BMW E34 M5Cars 

BMW Australia Bought An E34 M5

Okay, yes, that’s a weird headline and it does feel a little like BMW M5 day here at The Redline given this morning’s M5 drifting-related news. But I quite liked this story for two reasons.

  1. I like BMW M5s
  2. I like Heritage Fleets

Heritage fleets aren’t anything new. I was lucky enough to visit the Ford Heritage Collection in January 2017 and oh my giddy aunt, I thought I was going to pass out I had so much fun. The Ford fleet is packed full of goodies, right from the Model T through to present day shenanigans such as the Focus RS. I even got to drive an Escort Cosworth for CarsGuide.

Heritage fleets in Australia are new, though, and BMW is slowly building its own collection right here in the middle of nowhere. Today the company announced its most recent addition, an E34 M5.

BMW E34 M5

BMW E34 M5

This isn’t just any old E34 M5. One of 14 Australian-delivered Alpine White M5s (out of a global total of 90 cars), the old girl is a piece of history. The E34 was the first M5 officially sold by BMW Australia and was the last car hand-built by BMW M’s division.

It was also the last car to carry the the 3.5-litre straight six that could trace it roots back to the iconic M1 supercar and was the last M5 to roll out with that many cylinders in that arrangement. The E39 went to V8 and the E60 to that glorious dubstep V10 before the F10 switched back to a V8 with a couple of turbos bolted to it.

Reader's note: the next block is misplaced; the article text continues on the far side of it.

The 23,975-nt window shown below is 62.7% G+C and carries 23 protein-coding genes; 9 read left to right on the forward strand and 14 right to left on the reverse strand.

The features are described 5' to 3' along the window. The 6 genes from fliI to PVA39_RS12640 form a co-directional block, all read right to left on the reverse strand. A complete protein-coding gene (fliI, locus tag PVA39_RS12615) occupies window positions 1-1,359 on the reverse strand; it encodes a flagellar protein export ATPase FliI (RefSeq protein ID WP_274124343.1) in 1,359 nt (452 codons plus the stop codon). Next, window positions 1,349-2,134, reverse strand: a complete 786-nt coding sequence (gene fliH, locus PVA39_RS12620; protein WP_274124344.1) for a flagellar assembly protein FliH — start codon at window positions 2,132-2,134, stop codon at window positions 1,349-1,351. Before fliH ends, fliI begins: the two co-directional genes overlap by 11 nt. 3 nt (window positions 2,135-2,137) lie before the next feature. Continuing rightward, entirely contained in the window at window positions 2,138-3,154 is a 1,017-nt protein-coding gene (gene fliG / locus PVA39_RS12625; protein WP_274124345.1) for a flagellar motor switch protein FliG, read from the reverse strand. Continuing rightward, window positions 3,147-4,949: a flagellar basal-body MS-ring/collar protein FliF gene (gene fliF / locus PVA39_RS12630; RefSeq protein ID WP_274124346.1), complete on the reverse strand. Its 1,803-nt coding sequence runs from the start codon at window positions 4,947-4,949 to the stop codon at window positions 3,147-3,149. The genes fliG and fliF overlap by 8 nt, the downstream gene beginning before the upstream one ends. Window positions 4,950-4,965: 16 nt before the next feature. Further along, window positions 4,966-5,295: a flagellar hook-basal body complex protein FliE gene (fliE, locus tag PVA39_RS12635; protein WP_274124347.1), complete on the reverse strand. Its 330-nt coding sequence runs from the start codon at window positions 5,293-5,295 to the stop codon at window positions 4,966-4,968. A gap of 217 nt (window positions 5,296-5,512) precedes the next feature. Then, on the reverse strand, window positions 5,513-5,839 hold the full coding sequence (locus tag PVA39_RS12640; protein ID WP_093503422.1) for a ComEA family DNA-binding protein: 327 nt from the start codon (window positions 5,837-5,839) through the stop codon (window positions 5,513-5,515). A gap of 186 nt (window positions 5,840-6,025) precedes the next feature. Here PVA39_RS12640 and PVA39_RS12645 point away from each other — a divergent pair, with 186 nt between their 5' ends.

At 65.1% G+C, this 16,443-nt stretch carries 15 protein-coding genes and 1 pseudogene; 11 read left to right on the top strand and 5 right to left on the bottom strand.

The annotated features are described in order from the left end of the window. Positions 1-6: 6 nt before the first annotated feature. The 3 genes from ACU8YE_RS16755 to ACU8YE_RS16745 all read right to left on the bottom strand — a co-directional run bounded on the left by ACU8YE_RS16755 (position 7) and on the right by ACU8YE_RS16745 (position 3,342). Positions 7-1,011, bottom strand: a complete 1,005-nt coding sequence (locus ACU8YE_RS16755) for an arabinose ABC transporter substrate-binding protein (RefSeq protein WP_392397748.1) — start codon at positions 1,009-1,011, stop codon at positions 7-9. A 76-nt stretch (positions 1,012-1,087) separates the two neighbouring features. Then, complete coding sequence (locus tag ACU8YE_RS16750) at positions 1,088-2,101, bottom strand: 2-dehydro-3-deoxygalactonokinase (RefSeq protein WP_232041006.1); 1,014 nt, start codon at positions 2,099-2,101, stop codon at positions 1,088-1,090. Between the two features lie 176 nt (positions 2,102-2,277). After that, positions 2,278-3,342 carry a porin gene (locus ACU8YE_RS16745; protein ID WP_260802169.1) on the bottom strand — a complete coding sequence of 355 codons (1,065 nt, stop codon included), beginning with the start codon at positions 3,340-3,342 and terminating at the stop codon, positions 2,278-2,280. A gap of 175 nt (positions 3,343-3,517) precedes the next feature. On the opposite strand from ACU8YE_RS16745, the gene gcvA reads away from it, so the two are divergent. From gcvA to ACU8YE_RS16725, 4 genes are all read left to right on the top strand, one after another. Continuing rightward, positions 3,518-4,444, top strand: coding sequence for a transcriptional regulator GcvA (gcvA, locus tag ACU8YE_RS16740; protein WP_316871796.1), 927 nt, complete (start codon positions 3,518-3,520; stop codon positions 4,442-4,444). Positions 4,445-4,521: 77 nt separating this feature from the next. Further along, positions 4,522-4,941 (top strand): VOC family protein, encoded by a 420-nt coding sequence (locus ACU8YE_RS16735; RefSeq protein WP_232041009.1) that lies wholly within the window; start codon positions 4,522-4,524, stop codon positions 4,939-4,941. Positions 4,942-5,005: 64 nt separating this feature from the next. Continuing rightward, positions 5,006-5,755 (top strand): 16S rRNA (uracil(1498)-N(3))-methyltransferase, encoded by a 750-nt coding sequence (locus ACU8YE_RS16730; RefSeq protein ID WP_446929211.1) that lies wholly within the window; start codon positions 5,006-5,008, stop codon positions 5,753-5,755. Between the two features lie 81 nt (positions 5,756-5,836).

In the E34, the 3.5-litre engine produced 232kW (318bhp) at 6900rpm and 360Nm at 4750rpm. Drive was, naturally, to the rear wheels via a five-speed manual. The 0-100km/h is a still-quick 6.3 seconds, had a top-speed limited to 250km/h (155mph) and it has a limited slip diff (25 percent locking for the LSD fiends).

What’s the point?

Heritage fleets are great because it means the car’s original manufacturer owns the cars and looks after them in a way most of us can’t. Ford’s fleet is amazing and contains oddities such as an egg-yolk yellow Escort Cosworth that was used to test the paint process. While Australian heritage fleets can’t get their hands on that kind of fun (except maybe Holden and Ford), it does mean that fans of the brand and the cars themselves can get a look at them.

BMW Australia’s fleet is pretty tasty, including a 1938 BMW 327 Cabriolet, a 1989 BMW Z1,
1999 BMW Z8, a 1999 Mini Cooper S, a 2003 BMW E46 M3 CSL and the 2016 BMW M4 GTS.

We’ll beg to see which ones we can get a go in for your enjoyment.

Like the BMW M5? Want to see one drifting for eight hours? Click here.

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